AUSTIN ⎯ After continued growth through August, Texas has again set new records for the number of jobs, number of people employed, and size of the civilian labor force. Total nonfarm employment increased by 16,700 positions over the month to reach a 23rd consecutive series-high level with 13,979,100 jobs and a 30th consecutive month of growth.
Since August 2022, Lone Star State employment grew by 402,000 positions and continued to outpace the nation in annual employment growth rate.
The number of employed people grew by another 24,300 over the month, raising the new record high to 14,489,000. The Texas seasonally adjusted civilian labor force grew over the month by another 33,500 people, raising the total to 15,111,900 and marking another record high for the state. The seasonally adjusted unemployment rate held at 4.1 percent in August, marking the fourth month at that rate.
“After 30 straight months of job growth, the number of employed Texans has reached more than 14.4 million,” said TWC Chairman Bryan Daniel. “TWC supports the state’s continued economic growth through programs like Jobs and Education for Texans and the Skills Development Fund, that help upskill the Texas workforce to meet employer demand.”
Leisure and Hospitality grew significantly over the month, with 9,100 jobs added. Another 5,000 jobs were added in Other Services, while Financial Activities gained 3,300 positions. Over the year, the job market grew faster in Texas than in the U.S. in industries such as Mining and Logging and Financial Activities, which outpaced national growth rates by 3.9 and 3.0 percentage points, respectively. Other Services also grew 2.7 points faster in Texas than nationally over the year.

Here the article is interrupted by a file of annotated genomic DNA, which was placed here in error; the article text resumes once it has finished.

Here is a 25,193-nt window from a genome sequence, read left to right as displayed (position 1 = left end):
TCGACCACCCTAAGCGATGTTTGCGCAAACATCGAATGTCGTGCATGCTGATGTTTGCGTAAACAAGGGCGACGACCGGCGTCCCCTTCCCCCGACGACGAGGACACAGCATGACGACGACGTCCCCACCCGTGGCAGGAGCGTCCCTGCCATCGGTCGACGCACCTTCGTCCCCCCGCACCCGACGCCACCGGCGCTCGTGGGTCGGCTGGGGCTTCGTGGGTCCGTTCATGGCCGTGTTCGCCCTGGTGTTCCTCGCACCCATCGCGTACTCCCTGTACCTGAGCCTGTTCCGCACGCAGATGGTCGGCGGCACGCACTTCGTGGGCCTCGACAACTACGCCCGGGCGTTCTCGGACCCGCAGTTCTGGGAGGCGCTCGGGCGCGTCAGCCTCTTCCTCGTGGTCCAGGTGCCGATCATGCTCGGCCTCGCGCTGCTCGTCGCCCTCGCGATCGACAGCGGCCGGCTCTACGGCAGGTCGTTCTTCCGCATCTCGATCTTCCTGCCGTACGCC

“Our world-class Texas workforce has grown by more than 400,000 jobs over the last year, thanks largely to the energizing job creation by our private-sector employers,” said TWC Commissioner Representing Employers Aaron Demerson. “This continued growth highlights TWC’s unwavering commitment to fostering collaboration and building partnerships with Texas employers across the state.”
The Midland Metropolitan Statistical Area (MSA) maintained the lowest unemployment rate among Texas MSAs, with a not seasonally adjusted rate of 2.8 percent in August, followed by Amarillo at 3.6 percent, College Station-Bryan at 3.8 percent, and Odessa at 3.8 percent. Abilene, Austin-Round Rock, and Lubbock were each at 3.9 percent through August. The Midland MSA civilian labor force grew the fastest in the state at 5.5 percent in August. The civilian labor force in Dallas-Fort Worth grew by 4.6 percent, adding more than 195,000 people and representing 40 percent of all MSA growth over the year.
“We continue to strengthen the Texas civilian labor force with career pathways through apprenticeship, internship, and second chance hiring,” said TWC Commissioner Representing Labor Alberto Treviño III. “TWC empowers economic growth with services such as quality child care and early learning, technical training, vocational rehabilitation, and job finding resources.”
The U.S. Department of Labor Bureau produces the employment estimates released by TWC. *All estimates are subject to revision. To access this and more employment data, visit TexasLMI.com.
They will release the September Texas Labor Market Information Data on Friday, October 20, 2023, at 9:00 am. (CDT).